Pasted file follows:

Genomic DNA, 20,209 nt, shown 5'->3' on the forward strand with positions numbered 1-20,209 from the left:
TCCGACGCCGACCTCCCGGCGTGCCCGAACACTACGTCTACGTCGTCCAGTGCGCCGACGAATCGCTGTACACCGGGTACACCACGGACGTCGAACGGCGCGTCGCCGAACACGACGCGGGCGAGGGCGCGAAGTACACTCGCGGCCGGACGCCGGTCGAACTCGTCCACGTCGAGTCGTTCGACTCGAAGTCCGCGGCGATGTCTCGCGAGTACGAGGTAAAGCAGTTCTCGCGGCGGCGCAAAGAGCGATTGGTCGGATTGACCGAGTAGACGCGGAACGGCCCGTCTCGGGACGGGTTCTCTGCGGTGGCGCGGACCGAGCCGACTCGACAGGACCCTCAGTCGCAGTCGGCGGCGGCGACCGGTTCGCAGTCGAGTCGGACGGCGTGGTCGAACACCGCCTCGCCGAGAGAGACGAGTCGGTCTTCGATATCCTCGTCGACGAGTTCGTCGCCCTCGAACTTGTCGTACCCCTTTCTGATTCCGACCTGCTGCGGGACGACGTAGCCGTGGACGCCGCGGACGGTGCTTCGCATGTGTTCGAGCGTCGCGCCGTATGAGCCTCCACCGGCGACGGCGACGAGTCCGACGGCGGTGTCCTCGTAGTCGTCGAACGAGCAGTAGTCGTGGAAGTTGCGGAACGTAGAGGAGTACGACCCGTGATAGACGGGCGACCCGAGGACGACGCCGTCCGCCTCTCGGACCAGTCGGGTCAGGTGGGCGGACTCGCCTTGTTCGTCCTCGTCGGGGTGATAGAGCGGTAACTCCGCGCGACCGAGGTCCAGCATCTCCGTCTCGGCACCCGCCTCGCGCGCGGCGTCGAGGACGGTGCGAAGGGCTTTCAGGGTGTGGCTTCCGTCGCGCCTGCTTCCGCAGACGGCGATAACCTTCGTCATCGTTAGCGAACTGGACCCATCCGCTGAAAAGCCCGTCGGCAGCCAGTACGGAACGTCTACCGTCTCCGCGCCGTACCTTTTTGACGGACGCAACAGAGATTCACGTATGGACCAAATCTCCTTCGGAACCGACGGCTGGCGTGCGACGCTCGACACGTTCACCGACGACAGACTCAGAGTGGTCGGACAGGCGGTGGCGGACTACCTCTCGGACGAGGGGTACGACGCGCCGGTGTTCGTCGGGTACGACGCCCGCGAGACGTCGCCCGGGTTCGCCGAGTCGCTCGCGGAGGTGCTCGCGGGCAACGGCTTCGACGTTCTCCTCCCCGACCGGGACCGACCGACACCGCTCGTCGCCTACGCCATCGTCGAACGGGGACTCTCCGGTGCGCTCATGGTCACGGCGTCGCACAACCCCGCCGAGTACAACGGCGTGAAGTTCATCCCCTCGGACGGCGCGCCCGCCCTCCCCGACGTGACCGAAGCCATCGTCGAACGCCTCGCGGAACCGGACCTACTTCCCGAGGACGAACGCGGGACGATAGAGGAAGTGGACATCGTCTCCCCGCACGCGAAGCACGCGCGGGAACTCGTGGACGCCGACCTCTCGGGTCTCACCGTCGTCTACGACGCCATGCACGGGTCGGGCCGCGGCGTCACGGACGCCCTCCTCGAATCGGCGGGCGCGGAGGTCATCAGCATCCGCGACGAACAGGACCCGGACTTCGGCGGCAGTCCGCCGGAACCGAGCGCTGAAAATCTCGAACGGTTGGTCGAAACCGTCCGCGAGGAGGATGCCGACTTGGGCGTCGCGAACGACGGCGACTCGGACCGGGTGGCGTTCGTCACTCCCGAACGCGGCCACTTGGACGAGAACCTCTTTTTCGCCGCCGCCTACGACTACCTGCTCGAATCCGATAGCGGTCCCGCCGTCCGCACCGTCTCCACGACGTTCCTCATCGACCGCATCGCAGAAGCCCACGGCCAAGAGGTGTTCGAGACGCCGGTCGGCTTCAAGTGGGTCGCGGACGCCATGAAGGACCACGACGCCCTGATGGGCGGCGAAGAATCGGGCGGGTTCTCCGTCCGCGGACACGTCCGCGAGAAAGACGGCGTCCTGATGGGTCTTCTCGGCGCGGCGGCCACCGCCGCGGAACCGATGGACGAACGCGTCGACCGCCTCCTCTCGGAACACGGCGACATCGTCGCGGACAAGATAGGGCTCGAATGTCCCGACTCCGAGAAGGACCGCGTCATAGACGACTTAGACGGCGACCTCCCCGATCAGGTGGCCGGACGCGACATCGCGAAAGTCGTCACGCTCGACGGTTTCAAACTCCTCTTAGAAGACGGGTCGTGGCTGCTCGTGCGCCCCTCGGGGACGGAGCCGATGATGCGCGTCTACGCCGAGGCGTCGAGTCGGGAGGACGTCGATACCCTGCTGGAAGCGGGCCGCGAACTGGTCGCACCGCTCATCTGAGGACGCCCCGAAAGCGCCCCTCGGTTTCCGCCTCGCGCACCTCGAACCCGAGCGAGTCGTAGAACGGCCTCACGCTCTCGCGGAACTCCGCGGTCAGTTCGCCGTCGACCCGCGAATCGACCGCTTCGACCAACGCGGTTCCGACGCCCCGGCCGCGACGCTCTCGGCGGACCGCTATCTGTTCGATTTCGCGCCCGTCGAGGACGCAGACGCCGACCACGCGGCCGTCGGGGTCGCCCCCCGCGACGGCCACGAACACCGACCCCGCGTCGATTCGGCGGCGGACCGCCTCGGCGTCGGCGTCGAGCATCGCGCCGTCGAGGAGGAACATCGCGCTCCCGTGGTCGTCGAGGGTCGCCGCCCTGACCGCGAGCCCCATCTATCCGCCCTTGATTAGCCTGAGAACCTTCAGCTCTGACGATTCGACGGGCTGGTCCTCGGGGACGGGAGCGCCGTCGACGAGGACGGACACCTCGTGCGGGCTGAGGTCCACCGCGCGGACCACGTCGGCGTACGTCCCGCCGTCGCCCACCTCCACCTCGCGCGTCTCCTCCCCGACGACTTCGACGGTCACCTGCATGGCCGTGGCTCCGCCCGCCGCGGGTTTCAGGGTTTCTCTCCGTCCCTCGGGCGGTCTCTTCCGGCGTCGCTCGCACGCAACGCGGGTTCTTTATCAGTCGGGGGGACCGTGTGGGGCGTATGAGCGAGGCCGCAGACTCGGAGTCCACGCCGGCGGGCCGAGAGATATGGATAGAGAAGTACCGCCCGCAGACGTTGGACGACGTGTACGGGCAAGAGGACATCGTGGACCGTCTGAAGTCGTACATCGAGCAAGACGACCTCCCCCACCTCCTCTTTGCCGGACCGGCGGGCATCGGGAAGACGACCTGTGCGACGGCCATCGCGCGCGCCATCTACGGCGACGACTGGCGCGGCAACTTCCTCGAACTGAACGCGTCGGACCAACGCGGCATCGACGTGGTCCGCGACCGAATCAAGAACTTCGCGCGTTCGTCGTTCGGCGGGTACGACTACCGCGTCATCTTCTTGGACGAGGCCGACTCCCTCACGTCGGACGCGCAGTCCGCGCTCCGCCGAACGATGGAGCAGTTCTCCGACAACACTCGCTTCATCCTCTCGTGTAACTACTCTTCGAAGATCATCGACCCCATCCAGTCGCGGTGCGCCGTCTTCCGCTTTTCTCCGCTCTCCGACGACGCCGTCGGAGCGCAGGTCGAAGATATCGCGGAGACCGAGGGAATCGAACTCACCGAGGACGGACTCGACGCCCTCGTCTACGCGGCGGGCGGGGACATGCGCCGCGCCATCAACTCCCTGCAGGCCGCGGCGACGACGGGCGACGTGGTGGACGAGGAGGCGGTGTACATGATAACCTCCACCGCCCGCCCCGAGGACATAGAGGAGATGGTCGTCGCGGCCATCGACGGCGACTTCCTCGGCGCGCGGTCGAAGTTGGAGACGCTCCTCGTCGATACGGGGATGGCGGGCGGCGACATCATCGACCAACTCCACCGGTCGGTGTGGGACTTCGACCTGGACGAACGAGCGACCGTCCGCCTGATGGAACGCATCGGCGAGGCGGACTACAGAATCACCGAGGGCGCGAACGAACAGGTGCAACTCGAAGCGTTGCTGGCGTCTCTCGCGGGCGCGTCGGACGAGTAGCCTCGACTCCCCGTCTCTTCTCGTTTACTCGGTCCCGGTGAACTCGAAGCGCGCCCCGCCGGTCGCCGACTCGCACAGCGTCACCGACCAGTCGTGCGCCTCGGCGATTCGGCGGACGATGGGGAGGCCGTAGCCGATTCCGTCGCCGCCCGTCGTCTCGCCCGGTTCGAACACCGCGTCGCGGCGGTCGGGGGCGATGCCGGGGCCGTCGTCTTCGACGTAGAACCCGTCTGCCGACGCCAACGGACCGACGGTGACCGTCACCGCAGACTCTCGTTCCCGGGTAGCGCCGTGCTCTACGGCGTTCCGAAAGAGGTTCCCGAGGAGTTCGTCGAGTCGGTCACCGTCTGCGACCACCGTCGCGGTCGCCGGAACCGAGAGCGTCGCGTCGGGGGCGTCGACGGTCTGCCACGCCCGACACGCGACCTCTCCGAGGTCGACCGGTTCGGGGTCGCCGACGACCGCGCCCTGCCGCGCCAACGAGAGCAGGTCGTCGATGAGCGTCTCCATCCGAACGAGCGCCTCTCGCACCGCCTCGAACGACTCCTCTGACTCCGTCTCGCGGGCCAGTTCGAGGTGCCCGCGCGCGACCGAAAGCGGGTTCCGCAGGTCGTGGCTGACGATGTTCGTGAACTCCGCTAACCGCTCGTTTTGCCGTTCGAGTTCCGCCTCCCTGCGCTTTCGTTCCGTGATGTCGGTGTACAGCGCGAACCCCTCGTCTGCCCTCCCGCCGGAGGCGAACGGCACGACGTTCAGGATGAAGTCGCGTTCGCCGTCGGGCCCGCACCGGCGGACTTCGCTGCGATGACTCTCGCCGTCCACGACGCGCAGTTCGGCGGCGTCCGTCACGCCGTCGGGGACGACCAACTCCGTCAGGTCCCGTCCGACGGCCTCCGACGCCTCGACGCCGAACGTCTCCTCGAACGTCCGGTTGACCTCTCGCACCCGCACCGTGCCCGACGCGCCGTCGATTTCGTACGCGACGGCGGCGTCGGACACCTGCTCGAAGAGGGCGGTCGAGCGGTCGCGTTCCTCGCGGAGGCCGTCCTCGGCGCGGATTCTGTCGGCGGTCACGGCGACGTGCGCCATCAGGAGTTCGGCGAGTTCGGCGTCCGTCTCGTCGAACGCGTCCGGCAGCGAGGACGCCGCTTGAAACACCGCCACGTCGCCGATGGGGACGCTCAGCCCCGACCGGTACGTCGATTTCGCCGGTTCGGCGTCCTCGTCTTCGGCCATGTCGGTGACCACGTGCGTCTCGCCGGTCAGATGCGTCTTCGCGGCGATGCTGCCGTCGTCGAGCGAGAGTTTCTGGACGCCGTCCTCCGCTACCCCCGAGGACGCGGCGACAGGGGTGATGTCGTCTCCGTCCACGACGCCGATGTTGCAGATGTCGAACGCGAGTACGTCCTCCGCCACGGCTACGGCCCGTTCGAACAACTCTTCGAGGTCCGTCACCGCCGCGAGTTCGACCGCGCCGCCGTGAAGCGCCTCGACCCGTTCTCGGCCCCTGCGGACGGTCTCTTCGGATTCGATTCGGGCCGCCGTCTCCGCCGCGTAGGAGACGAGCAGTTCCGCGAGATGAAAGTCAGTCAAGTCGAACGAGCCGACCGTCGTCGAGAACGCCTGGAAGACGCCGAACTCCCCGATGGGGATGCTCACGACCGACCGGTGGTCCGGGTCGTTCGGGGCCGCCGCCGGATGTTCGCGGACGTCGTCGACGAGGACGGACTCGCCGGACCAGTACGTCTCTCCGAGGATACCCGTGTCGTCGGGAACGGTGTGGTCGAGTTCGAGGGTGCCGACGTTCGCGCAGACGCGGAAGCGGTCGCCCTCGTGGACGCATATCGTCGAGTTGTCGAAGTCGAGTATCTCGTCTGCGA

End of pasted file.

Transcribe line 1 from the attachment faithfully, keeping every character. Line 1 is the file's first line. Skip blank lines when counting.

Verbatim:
Genomic DNA, 20,209 nt, shown 5'->3' on the forward strand with positions numbered 1-20,209 from the left: